Antibiotics from the Group of Macrolides
Macrolides are a group of antibiotics with a complex cyclic structure. The most famous representatives of antibiotics from the macrolide group are Erythromycin, Azithromycin, Roxithromycin.
The action of macrolide antibiotics on bacteriostatic bacteria – antibiotics block bacteria structures that synthesize proteins, resulting in microbes losing the ability to multiply and grow.
Macrolides are active against many bacteria, but the most remarkable property of macrolides is perhaps their ability to penetrate the cells of our body and destroy microbes that do not have a cell wall. Such microbes include chlamydia and rickettsia – pathogens of atypical pneumonia, urogenital chlamydia and other diseases that can not be treated with other antibiotics.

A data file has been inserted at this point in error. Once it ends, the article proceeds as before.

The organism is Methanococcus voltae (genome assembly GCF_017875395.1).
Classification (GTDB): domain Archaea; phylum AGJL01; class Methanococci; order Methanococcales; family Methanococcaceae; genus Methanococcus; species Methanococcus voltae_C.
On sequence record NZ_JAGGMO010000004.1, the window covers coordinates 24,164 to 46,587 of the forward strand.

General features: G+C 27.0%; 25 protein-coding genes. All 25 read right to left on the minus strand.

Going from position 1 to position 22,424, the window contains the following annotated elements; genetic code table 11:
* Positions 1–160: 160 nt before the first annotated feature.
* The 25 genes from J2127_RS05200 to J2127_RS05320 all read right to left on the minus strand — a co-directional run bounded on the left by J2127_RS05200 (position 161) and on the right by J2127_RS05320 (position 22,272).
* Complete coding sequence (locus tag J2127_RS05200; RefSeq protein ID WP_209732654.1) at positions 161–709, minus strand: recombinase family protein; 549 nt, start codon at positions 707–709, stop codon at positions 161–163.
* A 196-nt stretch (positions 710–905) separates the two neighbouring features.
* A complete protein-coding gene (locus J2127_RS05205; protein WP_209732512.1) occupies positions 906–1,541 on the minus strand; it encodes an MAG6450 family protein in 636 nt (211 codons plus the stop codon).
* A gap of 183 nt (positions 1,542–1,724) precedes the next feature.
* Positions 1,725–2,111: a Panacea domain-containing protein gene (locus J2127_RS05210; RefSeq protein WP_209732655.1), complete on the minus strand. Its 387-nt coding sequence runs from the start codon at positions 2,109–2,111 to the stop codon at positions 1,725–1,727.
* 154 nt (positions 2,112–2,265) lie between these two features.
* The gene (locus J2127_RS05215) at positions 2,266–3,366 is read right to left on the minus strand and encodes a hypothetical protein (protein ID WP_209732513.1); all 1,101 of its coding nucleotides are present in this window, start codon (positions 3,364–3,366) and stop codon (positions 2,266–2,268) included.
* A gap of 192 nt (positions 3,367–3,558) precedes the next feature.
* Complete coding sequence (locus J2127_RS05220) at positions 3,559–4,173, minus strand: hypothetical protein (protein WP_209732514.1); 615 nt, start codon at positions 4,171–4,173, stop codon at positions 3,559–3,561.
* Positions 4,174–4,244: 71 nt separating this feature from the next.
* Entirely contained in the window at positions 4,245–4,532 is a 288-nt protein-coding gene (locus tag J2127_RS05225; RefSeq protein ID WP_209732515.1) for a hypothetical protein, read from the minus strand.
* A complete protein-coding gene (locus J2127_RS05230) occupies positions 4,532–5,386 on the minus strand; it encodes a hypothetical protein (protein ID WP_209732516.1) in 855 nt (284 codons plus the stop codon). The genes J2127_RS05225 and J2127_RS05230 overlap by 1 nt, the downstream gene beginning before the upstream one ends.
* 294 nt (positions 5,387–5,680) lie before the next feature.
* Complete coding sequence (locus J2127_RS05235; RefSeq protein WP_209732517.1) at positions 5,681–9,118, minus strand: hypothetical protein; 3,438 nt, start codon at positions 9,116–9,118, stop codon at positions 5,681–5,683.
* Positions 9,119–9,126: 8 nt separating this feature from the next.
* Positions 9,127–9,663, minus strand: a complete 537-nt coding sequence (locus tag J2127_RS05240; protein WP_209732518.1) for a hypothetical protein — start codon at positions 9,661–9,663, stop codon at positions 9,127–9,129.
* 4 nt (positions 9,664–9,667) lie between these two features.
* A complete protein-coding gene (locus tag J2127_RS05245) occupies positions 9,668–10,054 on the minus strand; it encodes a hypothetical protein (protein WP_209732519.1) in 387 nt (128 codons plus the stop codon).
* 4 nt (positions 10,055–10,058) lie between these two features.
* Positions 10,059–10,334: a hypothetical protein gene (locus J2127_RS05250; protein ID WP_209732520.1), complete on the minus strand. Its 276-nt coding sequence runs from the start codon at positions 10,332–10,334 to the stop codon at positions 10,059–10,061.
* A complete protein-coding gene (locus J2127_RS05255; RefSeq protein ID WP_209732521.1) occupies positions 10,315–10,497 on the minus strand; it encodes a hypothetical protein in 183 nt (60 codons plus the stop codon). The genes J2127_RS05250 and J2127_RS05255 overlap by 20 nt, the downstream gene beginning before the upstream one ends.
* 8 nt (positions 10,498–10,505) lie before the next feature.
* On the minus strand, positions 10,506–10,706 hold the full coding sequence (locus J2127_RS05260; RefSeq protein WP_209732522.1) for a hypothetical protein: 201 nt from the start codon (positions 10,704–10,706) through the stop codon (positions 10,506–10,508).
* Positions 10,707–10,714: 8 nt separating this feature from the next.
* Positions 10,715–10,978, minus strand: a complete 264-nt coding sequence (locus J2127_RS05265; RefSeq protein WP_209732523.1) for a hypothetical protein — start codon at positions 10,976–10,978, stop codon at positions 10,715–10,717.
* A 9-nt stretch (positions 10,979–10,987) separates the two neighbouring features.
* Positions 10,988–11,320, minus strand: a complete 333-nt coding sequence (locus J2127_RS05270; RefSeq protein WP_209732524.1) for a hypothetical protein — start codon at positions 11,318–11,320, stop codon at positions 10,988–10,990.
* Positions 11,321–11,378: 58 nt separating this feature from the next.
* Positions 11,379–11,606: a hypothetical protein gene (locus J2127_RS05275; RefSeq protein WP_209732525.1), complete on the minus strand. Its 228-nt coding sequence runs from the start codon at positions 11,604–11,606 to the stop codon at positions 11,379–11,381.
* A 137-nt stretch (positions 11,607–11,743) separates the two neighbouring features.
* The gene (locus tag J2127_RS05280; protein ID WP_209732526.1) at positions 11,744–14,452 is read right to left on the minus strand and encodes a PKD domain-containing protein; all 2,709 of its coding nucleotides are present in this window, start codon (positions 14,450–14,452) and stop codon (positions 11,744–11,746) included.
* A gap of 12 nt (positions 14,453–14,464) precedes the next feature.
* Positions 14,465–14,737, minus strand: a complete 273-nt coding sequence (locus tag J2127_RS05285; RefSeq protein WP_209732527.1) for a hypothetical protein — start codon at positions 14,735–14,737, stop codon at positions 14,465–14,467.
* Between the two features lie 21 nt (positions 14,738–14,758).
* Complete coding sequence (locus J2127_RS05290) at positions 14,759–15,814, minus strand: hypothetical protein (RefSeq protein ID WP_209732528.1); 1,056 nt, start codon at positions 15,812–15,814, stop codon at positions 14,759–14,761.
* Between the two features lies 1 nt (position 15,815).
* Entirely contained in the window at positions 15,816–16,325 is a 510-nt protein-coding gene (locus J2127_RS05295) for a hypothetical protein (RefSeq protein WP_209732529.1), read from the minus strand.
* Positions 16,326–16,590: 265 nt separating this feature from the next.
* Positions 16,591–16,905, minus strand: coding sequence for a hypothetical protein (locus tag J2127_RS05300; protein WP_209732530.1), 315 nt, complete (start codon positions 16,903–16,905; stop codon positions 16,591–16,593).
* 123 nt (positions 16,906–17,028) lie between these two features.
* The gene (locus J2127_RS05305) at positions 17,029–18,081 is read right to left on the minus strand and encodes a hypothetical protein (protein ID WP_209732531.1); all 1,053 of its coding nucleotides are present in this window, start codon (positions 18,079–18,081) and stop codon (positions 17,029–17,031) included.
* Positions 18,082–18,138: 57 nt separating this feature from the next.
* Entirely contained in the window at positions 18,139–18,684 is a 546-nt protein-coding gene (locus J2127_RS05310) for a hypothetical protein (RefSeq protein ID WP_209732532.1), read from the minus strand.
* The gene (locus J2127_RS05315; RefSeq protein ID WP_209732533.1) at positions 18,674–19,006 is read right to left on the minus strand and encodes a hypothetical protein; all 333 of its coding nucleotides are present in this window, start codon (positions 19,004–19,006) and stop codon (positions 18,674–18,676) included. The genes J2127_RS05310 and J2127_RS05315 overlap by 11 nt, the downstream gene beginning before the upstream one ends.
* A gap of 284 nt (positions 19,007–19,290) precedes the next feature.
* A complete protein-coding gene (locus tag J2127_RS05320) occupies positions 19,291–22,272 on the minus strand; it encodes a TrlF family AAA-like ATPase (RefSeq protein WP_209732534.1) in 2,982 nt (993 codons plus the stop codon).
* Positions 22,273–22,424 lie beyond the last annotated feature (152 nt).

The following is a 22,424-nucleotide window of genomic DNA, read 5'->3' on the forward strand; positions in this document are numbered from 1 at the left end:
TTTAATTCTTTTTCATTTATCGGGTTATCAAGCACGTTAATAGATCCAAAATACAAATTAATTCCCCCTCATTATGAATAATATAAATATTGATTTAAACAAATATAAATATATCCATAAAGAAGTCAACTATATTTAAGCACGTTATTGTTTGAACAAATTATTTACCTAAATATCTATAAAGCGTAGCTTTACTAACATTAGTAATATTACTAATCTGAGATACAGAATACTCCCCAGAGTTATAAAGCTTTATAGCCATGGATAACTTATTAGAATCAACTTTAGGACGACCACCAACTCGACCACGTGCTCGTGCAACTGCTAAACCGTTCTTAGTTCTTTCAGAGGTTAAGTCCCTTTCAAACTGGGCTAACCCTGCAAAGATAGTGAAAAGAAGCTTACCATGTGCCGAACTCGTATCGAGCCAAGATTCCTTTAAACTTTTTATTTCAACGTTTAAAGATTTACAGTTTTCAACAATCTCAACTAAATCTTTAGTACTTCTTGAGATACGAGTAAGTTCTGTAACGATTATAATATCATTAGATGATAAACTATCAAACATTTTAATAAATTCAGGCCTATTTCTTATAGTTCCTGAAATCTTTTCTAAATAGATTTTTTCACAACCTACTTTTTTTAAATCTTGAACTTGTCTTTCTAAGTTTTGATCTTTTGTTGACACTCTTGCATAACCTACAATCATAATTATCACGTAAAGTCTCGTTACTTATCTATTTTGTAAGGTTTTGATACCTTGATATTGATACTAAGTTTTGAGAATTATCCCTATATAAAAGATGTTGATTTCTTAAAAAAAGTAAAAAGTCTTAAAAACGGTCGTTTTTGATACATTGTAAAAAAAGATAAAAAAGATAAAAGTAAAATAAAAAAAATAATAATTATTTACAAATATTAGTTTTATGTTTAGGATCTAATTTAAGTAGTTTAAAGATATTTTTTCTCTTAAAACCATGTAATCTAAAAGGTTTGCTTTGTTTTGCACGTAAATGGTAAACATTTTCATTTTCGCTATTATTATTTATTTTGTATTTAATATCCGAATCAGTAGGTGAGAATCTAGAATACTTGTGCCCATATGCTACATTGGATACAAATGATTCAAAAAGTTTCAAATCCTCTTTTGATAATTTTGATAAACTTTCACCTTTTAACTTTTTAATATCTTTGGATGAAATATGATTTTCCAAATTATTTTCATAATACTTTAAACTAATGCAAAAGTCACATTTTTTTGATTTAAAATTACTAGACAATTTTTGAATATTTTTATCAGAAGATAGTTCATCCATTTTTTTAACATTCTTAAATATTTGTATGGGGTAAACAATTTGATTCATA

Another important feature of macrolides is their relative safety and the possibility of long-term treatment, although modern macrolide treatment programs provide for ultra-short courses lasting three days.
The main areas of use of macrolides are the treatment of infections caused by intracellular parasites, the treatment of patients with allergies to penicillins and cephalosporins, the treatment of young children, pregnant women and nursing mothers.
Antibiotics from the group of tetracyclines
The most known antibiotics from the group of tetracyclines are Tetracycline, Doxycycline, Oxytetracycline, Metacyclin. The action of antibiotics from the tetracycline group is bacteriostatic. Like macrolides, tetracyclines are able to block protein synthesis in bacterial cells; however, unlike macrolides, tetracyclines have less selectivity and therefore inhibit the synthesis of proteins in the cells of the human body in large doses or with prolonged treatment. At the same time, tetracyclines remain indispensable “helpers” in the treatment of many infections. The main areas of use of antibiotics from the group of tetracyclines are treatment of infections of the respiratory and urinary tract, treatment of severe infections such as anthrax, tularemia, brucellosis,